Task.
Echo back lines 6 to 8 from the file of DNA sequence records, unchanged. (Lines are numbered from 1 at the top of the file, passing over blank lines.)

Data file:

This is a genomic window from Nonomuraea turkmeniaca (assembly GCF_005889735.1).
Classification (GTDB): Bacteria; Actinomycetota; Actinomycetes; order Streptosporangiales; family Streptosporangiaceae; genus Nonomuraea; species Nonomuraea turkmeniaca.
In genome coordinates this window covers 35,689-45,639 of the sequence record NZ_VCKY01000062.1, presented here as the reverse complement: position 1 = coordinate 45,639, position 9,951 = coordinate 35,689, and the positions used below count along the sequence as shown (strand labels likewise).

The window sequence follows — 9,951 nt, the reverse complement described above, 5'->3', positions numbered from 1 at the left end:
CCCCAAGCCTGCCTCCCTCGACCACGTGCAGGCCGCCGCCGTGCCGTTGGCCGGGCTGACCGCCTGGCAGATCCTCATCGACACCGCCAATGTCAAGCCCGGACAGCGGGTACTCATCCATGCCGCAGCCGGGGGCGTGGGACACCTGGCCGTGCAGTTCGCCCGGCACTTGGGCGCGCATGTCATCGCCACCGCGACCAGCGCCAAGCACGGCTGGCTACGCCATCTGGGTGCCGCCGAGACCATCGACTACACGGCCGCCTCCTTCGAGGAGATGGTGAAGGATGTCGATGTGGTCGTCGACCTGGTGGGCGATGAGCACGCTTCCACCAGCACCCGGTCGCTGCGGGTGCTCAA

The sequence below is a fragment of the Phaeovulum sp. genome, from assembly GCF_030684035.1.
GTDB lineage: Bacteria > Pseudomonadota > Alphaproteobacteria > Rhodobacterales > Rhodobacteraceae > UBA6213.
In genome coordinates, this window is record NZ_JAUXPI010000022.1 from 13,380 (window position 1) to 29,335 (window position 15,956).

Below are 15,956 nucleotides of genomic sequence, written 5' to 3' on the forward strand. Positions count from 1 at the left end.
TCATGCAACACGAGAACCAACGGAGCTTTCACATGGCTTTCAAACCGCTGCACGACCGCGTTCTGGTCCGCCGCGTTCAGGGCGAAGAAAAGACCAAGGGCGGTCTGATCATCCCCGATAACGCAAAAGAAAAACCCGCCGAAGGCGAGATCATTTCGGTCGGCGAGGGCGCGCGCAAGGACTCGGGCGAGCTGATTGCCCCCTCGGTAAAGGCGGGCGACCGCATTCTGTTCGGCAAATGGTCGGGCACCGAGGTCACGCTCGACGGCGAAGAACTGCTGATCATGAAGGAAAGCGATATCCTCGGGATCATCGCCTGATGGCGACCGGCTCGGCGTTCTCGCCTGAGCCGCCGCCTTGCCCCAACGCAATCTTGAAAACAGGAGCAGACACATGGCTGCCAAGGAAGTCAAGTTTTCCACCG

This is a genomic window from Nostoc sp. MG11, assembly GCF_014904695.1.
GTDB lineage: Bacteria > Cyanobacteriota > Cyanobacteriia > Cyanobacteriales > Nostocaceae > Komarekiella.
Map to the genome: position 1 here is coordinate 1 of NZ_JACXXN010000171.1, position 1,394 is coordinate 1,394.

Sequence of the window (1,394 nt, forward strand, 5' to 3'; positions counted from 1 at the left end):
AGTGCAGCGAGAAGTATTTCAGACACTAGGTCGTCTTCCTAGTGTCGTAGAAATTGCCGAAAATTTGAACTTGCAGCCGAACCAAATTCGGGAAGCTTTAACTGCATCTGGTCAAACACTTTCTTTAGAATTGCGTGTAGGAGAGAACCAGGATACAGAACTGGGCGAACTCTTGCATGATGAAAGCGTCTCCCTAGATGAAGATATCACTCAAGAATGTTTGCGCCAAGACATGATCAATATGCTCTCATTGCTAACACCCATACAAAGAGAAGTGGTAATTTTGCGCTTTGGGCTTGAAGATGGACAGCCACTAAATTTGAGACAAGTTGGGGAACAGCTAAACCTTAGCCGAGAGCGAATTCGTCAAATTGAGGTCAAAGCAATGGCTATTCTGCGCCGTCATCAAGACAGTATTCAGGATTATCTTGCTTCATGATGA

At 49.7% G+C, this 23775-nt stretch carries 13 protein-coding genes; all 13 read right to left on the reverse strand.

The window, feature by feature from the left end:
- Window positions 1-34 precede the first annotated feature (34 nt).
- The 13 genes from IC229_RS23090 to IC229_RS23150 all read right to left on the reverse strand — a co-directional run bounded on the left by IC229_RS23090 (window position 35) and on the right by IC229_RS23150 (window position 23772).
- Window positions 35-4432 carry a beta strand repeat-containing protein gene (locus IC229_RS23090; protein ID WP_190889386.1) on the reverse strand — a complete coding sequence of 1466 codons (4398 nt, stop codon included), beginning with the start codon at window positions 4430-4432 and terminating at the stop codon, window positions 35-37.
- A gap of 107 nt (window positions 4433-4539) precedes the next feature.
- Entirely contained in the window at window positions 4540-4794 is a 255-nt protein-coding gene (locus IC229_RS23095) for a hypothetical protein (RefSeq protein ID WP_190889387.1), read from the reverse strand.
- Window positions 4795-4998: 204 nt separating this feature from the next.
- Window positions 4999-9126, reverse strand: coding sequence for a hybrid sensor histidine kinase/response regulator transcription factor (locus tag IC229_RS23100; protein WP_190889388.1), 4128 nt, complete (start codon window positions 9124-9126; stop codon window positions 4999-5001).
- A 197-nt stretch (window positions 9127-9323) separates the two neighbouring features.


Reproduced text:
The sequence below is a fragment of the Phaeovulum sp. genome, from assembly GCF_030684035.1.
GTDB lineage: Bacteria > Pseudomonadota > Alphaproteobacteria > Rhodobacterales > Rhodobacteraceae > UBA6213.
In genome coordinates, this window is record NZ_JAUXPI010000022.1 from 13,380 (window position 1) to 29,335 (window position 15,956).